}
            }
            idx++;
        } 
    } 
    tags.remove();
}

// build an object with css class names where each class name contains one 
// or more properties with an arbitrary name and the css attribute name as its value.
// This value will be replaced by the actual css value for the respective class.
var colorScheme= { chart_wall: {wallColor:'background-color',wallGrid:'color'}, chart_line1: { color:'color'} };

$(document).ready(function() {
    getStyleSheetValues(colorScheme);

    // debug: write the property values to the console;     
    if (window.console) {
        var obj= colorScheme;
        for (var prop in obj) { 
            if (obj.hasOwnProperty(prop) && typeof obj[prop]=="object") { 
                var nobj= obj[prop];
                for (var nprop in nobj) { 
                    if (nobj.hasOwnProperty(nprop)) { 
                        console.log(prop+'.'+nprop +':'+ nobj[nprop]);
                    }
                }
            } 
        } 
        // example of how to read an individual css attribute value
        console.log('css value for chart_wall.wallGrid: '+colorScheme.chart_wall.wallGrid);
    }
});
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Reading the properties of a stylesheet in JavaScript is not something browsers generally support, so yes, your best bet would be to create a hidden element with the appropriate class (or whatever else makes the CSS selector in question apply) and then read the property from that.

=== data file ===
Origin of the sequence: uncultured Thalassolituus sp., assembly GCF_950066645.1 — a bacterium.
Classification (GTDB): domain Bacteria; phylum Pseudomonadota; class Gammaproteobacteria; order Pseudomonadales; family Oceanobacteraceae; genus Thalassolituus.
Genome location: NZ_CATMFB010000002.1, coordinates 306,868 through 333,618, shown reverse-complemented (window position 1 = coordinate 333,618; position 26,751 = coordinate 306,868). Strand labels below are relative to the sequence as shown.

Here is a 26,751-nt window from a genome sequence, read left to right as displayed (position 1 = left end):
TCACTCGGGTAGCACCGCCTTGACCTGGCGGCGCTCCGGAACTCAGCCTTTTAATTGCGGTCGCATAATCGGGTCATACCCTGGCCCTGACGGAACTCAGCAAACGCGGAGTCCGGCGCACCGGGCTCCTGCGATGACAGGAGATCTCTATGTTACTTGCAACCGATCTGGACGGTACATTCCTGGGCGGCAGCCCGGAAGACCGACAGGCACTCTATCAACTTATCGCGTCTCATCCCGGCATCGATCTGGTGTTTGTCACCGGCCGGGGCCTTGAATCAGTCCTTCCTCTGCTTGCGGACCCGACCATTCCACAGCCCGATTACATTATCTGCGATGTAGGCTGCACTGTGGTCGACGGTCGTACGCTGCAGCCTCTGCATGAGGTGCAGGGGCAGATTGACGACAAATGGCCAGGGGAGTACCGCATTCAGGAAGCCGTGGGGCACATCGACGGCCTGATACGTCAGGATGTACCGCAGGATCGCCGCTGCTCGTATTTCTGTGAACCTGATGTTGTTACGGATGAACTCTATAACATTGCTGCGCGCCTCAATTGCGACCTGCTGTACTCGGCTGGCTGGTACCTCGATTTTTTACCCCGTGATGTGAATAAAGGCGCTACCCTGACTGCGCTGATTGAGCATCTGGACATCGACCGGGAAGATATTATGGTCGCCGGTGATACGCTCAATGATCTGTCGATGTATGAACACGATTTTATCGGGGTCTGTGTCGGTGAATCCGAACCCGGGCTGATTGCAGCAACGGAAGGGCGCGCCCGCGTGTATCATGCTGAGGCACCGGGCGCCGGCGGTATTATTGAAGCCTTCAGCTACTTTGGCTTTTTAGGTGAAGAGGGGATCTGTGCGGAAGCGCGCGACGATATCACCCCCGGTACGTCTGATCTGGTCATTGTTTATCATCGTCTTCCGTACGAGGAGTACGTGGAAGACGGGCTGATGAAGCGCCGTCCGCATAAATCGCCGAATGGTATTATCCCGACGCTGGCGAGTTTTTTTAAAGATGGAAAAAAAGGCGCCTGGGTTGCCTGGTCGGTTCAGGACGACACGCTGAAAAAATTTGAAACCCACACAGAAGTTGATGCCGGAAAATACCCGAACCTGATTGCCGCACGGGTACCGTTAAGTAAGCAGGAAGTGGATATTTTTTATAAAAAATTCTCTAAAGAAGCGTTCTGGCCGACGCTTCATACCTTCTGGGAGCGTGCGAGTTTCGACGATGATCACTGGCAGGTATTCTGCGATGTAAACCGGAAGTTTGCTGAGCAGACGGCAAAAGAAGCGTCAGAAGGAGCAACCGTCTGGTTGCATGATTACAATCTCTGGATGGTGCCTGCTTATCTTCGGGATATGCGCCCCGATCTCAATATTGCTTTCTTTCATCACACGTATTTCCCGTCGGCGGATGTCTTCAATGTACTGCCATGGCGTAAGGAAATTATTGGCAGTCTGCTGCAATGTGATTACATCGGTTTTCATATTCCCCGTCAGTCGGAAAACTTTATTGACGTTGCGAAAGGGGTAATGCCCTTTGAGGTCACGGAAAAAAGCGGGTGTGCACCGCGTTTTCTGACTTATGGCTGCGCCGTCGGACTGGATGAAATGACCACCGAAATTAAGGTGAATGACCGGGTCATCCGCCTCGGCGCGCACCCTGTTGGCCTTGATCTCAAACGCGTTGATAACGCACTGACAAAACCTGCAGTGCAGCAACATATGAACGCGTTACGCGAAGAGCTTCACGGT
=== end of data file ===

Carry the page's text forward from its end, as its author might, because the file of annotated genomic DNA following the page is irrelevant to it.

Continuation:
Do note that even then you are reading the sum effect of all stylesheets loaded, so if more than one CSS rule applies to your element, you might not get the expected value.

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My script lays out a series of <div> s in a grid formation, but I need to take into account the width of the border of the elements so that I can add it to the width of the element to get the total width. Maybe I should just have the border style be set when generating the <div>s, then I would have access to the border width. –  Acorn Apr 25 '10 at 10:17
5  
Boy is that ever inaccurate. Please see javascriptkit.com/domref/cssrule.shtml and others. You access your DOM stylesheets from JavaScript (in all browsers) using either the cssRules[] array or the rules[] array (for IE) –  Tom Auger Nov 25 '11 at 18:17
3  
I should be more clear: document.styleSheets[n].cssRules[x] or document.styleSheets[n].rules[x] (for IE) –  Tom Auger Nov 25 '11 at 18:43